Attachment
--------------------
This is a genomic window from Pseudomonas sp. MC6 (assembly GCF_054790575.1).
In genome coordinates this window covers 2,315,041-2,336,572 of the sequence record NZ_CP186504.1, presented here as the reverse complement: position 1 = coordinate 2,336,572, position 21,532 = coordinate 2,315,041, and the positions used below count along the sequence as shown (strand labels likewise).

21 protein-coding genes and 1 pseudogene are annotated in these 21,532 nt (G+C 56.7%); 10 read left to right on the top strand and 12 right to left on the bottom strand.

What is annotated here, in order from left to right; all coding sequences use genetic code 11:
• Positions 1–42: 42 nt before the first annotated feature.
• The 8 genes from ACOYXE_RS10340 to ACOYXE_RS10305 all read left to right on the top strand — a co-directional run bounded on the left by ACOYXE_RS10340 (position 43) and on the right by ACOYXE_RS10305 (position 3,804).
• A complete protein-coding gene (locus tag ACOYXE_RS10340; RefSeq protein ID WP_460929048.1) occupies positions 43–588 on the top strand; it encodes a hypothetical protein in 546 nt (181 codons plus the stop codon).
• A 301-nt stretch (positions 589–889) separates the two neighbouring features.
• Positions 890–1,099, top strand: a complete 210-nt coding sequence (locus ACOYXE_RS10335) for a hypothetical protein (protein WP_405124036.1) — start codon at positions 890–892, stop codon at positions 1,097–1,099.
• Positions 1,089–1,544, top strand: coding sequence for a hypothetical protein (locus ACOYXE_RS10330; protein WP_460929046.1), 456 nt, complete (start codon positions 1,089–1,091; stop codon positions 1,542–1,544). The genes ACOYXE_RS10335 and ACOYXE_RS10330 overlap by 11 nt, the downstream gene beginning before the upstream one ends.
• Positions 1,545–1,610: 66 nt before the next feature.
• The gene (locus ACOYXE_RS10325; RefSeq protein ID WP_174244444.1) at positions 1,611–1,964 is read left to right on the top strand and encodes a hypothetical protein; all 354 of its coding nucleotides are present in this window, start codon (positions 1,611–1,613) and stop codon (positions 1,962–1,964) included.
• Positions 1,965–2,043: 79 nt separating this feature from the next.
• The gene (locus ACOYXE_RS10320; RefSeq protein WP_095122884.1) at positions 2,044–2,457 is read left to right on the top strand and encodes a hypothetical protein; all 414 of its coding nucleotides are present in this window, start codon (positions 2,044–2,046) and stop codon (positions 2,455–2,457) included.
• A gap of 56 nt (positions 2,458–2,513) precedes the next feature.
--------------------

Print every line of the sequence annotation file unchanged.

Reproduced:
This is a genomic window from Pseudomonas sp. MC6 (assembly GCF_054790575.1).
In genome coordinates this window covers 2,315,041-2,336,572 of the sequence record NZ_CP186504.1, presented here as the reverse complement: position 1 = coordinate 2,336,572, position 21,532 = coordinate 2,315,041, and the positions used below count along the sequence as shown (strand labels likewise).

21 protein-coding genes and 1 pseudogene are annotated in these 21,532 nt (G+C 56.7%); 10 read left to right on the top strand and 12 right to left on the bottom strand.

What is annotated here, in order from left to right; all coding sequences use genetic code 11:
• Positions 1–42: 42 nt before the first annotated feature.
• The 8 genes from ACOYXE_RS10340 to ACOYXE_RS10305 all read left to right on the top strand — a co-directional run bounded on the left by ACOYXE_RS10340 (position 43) and on the right by ACOYXE_RS10305 (position 3,804).
• A complete protein-coding gene (locus tag ACOYXE_RS10340; RefSeq protein ID WP_460929048.1) occupies positions 43–588 on the top strand; it encodes a hypothetical protein in 546 nt (181 codons plus the stop codon).
• A 301-nt stretch (positions 589–889) separates the two neighbouring features.
• Positions 890–1,099, top strand: a complete 210-nt coding sequence (locus ACOYXE_RS10335) for a hypothetical protein (protein WP_405124036.1) — start codon at positions 890–892, stop codon at positions 1,097–1,099.
• Positions 1,089–1,544, top strand: coding sequence for a hypothetical protein (locus ACOYXE_RS10330; protein WP_460929046.1), 456 nt, complete (start codon positions 1,089–1,091; stop codon positions 1,542–1,544). The genes ACOYXE_RS10335 and ACOYXE_RS10330 overlap by 11 nt, the downstream gene beginning before the upstream one ends.
• Positions 1,545–1,610: 66 nt before the next feature.
• The gene (locus ACOYXE_RS10325; RefSeq protein ID WP_174244444.1) at positions 1,611–1,964 is read left to right on the top strand and encodes a hypothetical protein; all 354 of its coding nucleotides are present in this window, start codon (positions 1,611–1,613) and stop codon (positions 1,962–1,964) included.
• Positions 1,965–2,043: 79 nt separating this feature from the next.
• The gene (locus ACOYXE_RS10320; RefSeq protein WP_095122884.1) at positions 2,044–2,457 is read left to right on the top strand and encodes a hypothetical protein; all 414 of its coding nucleotides are present in this window, start codon (positions 2,044–2,046) and stop codon (positions 2,455–2,457) included.
• A gap of 56 nt (positions 2,458–2,513) precedes the next feature.